Brazilian Market

According to the Organization for Economic Co-operation and Development (OECD) in its survey “Education at a Glance – 2018,” only 17% of Brazilians from 25 to 34 years old have a college degree, less than half the average of OECD nations, of 44%, and significantly below the rate of other developing countries, such as Chile and Mexico, with indices of 30% and 23%, respectively, which demonstrates the potential for the industry’s continuous growth in Brazil.

This market potential also becomes evident by comparing the number of enrollments in Primary & Secondary Education, of 48.6 million in 2017, based on data from the Primary & Secondary Education Census of the Ministry of Education (INEP/MEC), with the 8.3 million enrollments in Postsecondary Education in 2017, according to the Postsecondary Education Census of INEP/MEC.

INEP data shows that Postsecondary Education grew significantly between 2003 and 2017, during which period growth in enrollments at private institutions outpaced those at public institutions. As a result, the private sector increased its market share from 70% in 2003 to 75% in 2017, while the public sector reduced its share from 30% to 25%. The dynamic corroborates the expectation of a growing share of private institutions in postsecondary education. Below you can see the growth in enrollments in on-campus postsecondary education, broken down by public and private institutions:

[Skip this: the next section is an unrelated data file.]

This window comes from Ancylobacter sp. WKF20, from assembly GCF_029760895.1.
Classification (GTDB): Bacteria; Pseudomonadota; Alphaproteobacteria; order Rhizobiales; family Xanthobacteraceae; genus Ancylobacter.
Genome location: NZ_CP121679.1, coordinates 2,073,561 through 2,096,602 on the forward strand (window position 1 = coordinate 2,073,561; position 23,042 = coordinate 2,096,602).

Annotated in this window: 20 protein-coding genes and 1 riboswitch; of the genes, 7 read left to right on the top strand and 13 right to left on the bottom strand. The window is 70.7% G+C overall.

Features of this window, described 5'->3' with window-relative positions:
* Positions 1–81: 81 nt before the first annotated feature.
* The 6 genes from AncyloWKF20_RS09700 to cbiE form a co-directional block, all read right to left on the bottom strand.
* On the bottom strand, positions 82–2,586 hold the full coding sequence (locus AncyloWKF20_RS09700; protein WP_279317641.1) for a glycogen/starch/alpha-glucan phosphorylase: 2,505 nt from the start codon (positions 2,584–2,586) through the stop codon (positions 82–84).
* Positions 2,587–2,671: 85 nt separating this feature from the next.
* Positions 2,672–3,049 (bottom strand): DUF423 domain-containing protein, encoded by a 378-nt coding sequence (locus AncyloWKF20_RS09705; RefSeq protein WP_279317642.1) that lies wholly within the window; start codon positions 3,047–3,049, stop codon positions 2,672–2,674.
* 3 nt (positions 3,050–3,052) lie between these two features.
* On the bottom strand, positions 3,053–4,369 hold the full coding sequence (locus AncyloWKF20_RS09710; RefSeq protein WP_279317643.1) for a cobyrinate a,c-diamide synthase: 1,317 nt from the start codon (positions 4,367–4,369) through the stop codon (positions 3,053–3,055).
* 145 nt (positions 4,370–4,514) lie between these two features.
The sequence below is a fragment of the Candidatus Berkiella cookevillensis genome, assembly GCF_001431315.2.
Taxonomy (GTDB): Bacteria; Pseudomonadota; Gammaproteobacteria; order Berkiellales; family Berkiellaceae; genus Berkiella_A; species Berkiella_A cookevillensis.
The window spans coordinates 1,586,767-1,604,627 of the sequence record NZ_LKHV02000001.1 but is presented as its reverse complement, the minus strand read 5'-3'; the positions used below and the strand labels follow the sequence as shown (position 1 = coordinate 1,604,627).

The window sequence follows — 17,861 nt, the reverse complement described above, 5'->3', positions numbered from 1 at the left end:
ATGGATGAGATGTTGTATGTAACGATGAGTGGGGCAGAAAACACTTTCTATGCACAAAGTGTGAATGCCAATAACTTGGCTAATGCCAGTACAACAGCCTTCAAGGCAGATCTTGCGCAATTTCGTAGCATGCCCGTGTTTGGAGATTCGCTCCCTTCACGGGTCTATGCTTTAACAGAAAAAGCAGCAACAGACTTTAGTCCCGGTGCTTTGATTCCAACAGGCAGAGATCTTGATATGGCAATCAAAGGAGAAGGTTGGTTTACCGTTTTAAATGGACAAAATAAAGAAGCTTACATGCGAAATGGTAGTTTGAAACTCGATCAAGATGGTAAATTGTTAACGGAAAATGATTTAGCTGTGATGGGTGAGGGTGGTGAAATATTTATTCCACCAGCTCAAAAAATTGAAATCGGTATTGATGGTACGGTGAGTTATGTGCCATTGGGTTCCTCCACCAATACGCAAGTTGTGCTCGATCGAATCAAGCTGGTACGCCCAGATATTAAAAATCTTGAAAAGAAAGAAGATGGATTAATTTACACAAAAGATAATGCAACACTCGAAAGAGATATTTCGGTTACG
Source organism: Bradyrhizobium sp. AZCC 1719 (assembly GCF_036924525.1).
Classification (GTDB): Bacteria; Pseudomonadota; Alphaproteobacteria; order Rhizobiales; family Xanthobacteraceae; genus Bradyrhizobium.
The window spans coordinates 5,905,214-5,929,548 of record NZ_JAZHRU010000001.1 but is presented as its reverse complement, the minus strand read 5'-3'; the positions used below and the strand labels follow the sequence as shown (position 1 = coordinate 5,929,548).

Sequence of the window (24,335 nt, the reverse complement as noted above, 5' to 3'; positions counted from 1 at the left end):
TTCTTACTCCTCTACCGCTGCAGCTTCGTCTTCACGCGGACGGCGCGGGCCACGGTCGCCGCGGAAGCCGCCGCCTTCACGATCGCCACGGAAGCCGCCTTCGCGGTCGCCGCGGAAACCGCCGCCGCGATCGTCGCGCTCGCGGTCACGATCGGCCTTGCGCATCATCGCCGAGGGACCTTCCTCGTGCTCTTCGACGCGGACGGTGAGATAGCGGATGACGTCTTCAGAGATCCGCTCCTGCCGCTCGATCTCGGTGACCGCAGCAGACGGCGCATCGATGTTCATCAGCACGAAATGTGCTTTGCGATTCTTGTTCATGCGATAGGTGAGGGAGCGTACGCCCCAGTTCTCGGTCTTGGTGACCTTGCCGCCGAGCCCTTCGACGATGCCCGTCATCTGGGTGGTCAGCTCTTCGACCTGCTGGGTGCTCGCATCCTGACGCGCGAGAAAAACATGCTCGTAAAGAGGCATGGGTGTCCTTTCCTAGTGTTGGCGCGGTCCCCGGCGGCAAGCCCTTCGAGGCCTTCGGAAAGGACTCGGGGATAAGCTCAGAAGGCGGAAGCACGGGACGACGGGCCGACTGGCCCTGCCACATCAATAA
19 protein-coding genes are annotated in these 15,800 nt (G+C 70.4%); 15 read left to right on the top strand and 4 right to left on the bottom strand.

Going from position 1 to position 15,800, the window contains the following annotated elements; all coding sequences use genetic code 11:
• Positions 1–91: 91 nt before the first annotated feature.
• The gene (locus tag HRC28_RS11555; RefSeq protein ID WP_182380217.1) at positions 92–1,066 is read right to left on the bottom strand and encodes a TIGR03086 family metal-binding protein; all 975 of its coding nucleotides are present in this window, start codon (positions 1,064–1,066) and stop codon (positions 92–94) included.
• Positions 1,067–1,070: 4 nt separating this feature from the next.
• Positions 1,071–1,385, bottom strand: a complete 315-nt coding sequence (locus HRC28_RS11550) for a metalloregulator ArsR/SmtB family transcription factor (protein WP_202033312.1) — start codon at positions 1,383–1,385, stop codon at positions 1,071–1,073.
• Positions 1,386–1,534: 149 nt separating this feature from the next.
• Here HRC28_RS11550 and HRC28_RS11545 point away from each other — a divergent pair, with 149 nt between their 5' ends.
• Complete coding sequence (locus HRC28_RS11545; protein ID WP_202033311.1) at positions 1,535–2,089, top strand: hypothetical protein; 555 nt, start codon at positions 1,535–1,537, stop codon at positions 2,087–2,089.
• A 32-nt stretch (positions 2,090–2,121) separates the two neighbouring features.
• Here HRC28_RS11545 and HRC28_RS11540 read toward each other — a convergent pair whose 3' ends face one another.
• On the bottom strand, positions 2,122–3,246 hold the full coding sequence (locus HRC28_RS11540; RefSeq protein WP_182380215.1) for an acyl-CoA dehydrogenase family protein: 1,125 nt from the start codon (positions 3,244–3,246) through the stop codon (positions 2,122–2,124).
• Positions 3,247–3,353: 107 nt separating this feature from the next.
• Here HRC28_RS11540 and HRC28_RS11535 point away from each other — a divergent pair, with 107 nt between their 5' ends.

Source: Inep/MEC Census 2017

In contrast to the Primary & Secondary Education segment, Postsecondary Education is marked by the presence of many private institutions, which accounted for most of the growth in the number of enrollments in recent years, consolidating their role as the main provider of Postsecondary Education in Brazil.

In Brazil, public institutions of Postsecondary Education focus on serving as centers of excellence and research, with extremely competitive admission standards and limited capacity to expand. Meanwhile, private institutions of Postsecondary Education focus on the professional requirements imposed by the labor market and develop flexible programs to meet the needs of young professionals.

Following the enactment of Federal Law 9,394, on December 20, 1996, also known as National Educational Guidelines and Bases Law, the federal government launched a series of measures to encourage private investment in Postsecondary Education. Key initiatives included reducing the bureaucracy for inaugurating new programs and institutions and regulating the law that permitted institutions of Postsecondary Education to be incorporated as for-profit companies.

Kroton’s Current Footprint

Brazilian Market

Distance Learning (DL) has emerged as an alternative that to increase penetration of postsecondary education in Brazil, given its more affordable tuitions, which substantially increases the number of people who have the purchasing power required to study in these programs. Between 2003 and 2017, Distance Learning registered a compound annual growth rate of 29%, making it the highest growing format in Brazil’s postsecondary education industry.

Between 2016 and 2017, DL Postsecondary Education grew 18% to end 2017 with 1.8 million students, according to INEP/MEC. Below you can see the growth in the number of enrollments in DL Postsecondary Education, broken down by public and private institutions:

                                Source: Inep/MEC Census 2017